.. Blood is flowing in the lands, and God is watching in great sorrow.
An evangelical pastor in Egypt, in a sermon
“And on our borders, there is a war, between two nations, between two different religions, battling. One of them has enormous support, and another is weak and struggling; the language used is the language of blood, bullets, bombs and destruction. And
blood is flowing in the lands, and God is watching in great sorrow. For every life that is taken from either side, it breaks the Father’s heart, because He loves both sides equally.”
Open Doors believes that the Church is one Body (Romans 12:5). When one part suffers, we all suffer with it (1 Corinthians 12:26). Therefore, when the staff of Open Doors’ local partners are struggling to serve believers across the region, we are driven
to stand with them in prayer, knowing that our prayers will strengthen and encourage them.
Brother Andrew never shied away from speaking out against injustice, even in complicated situations. In Light Force, he writes about his reaction to seeing suicide bombings in the Middle East: “Who was going to the terrorists? Was anyone prepared to confront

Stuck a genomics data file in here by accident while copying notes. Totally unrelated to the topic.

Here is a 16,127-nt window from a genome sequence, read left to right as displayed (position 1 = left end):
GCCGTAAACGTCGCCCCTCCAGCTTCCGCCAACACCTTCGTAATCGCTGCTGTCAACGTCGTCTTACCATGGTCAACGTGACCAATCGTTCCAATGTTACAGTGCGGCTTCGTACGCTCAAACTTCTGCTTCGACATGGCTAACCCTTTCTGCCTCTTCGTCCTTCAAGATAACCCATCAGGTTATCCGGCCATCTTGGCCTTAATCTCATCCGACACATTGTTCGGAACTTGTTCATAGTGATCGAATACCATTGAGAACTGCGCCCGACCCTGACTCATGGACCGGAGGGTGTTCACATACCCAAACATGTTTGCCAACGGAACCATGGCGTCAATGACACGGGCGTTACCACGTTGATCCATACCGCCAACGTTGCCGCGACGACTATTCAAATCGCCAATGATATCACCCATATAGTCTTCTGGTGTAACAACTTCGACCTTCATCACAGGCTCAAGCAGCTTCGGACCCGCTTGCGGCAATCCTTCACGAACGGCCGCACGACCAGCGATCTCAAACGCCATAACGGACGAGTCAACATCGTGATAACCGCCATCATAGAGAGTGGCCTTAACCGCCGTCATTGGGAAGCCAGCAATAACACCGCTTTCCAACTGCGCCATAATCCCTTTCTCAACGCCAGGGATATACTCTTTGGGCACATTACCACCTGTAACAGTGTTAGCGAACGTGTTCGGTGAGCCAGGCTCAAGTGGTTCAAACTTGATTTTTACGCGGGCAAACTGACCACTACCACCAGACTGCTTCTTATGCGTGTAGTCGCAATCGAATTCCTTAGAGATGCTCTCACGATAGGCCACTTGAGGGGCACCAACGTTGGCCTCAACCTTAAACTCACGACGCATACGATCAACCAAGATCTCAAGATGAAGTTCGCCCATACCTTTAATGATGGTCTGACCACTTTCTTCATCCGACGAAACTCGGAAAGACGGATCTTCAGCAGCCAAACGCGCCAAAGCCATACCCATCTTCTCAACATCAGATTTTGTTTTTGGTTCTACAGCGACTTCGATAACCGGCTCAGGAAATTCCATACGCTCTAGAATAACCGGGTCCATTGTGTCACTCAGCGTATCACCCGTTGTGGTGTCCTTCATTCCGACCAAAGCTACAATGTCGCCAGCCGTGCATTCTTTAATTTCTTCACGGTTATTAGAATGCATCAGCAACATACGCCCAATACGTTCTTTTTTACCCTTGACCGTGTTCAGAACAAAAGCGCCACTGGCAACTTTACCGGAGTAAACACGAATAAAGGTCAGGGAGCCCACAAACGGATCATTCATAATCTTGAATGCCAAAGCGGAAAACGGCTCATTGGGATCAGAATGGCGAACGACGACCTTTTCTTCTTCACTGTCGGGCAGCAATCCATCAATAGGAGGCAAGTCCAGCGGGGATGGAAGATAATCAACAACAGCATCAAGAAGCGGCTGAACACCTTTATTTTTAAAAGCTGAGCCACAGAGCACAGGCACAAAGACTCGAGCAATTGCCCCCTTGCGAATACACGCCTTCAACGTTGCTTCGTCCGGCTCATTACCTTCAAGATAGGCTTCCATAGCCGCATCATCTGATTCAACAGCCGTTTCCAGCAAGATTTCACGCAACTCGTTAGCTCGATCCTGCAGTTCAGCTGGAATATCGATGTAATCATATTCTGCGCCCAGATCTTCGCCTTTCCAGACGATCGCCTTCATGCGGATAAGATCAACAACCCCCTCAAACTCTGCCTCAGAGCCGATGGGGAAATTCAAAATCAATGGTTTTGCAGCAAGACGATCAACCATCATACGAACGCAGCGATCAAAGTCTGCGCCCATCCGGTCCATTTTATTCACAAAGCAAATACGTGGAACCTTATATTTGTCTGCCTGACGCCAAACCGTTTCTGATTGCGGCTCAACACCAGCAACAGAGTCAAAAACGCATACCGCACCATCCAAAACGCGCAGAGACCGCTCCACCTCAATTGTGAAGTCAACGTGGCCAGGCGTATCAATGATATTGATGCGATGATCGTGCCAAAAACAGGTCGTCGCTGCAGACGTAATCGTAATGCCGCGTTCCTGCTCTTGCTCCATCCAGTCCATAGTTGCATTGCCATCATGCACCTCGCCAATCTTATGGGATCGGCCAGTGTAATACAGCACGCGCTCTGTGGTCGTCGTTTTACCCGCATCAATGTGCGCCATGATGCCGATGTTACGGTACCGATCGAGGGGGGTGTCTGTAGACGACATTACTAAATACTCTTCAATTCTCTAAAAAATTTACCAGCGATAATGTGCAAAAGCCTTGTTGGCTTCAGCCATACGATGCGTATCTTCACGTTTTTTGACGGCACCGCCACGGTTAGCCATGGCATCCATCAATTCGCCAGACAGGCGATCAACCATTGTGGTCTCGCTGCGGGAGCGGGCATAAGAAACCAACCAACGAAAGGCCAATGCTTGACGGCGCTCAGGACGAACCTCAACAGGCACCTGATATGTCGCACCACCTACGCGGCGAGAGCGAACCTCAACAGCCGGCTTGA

them and give them a reason to live that was greater than their motivation to die? How can they know about the Prince of Peace if no one goes and tells them?”
This kind of radical faith is one we seek to emulate.
As Open Doors, we love the followers of Jesus on all sides, and we love people as they are made in the image of God, no matter their national, religious or ethnic identity. Jesus died for His bride, which is one Church, one Body. We support and pray for
and with followers of Christ—Arab and Palestinian Christians, and Messianic Jews—because we strongly believe that God has His Church there to advance the gospel through His people, to show Muslims and Jews the hope and love of Jesus, and to offer His
forgiveness and love, His reconciliation and justice. We urgently call on the Church around the world to wake up and join us as we listen, pray and seek unity.